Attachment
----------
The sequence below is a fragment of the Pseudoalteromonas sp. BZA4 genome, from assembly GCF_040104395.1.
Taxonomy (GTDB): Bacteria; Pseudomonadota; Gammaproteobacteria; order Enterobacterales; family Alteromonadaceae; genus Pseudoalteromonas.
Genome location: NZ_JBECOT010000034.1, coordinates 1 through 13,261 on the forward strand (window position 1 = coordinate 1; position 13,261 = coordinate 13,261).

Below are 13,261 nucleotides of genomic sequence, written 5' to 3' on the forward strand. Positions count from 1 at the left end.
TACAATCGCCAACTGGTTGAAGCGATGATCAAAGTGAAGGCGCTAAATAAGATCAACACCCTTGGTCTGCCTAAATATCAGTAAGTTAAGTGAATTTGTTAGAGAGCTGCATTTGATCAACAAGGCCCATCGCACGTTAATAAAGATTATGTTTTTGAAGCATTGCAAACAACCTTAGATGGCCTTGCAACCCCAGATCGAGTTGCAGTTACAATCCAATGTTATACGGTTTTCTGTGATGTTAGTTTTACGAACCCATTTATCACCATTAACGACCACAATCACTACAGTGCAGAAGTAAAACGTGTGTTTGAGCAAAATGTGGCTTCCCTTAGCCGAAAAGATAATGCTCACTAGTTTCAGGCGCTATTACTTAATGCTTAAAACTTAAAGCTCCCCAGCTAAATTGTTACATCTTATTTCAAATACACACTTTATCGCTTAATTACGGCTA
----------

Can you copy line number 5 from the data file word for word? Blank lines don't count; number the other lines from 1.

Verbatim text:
TACAATCGCCAACTGGTTGAAGCGATGATCAAAGTGAAGGCGCTAAATAAGATCAACACCCTTGGTCTGCCTAAATATCAGTAAGTTAAGTGAATTTGTTAGAGAGCTGCATTTGATCAACAAGGCCCATCGCACGTTAATAAAGATTATGTTTTTGAAGCATTGCAAACAACCTTAGATGGCCTTGCAACCCCAGATCGAGTTGCAGTTACAATCCAATGTTATACGGTTTTCTGTGATGTTAGTTTTACGAACCCATTTATCACCATTAACGACCACAATCACTACAGTGCAGAAGTAAAACGTGTGTTTGAGCAAAATGTGGCTTCCCTTAGCCGAAAAGATAATGCTCACTAGTTTCAGGCGCTATTACTTAATGCTTAAAACTTAAAGCTCCCCAGCTAAATTGTTACATCTTATTTCAAATACACACTTTATCGCTTAATTACGGCTA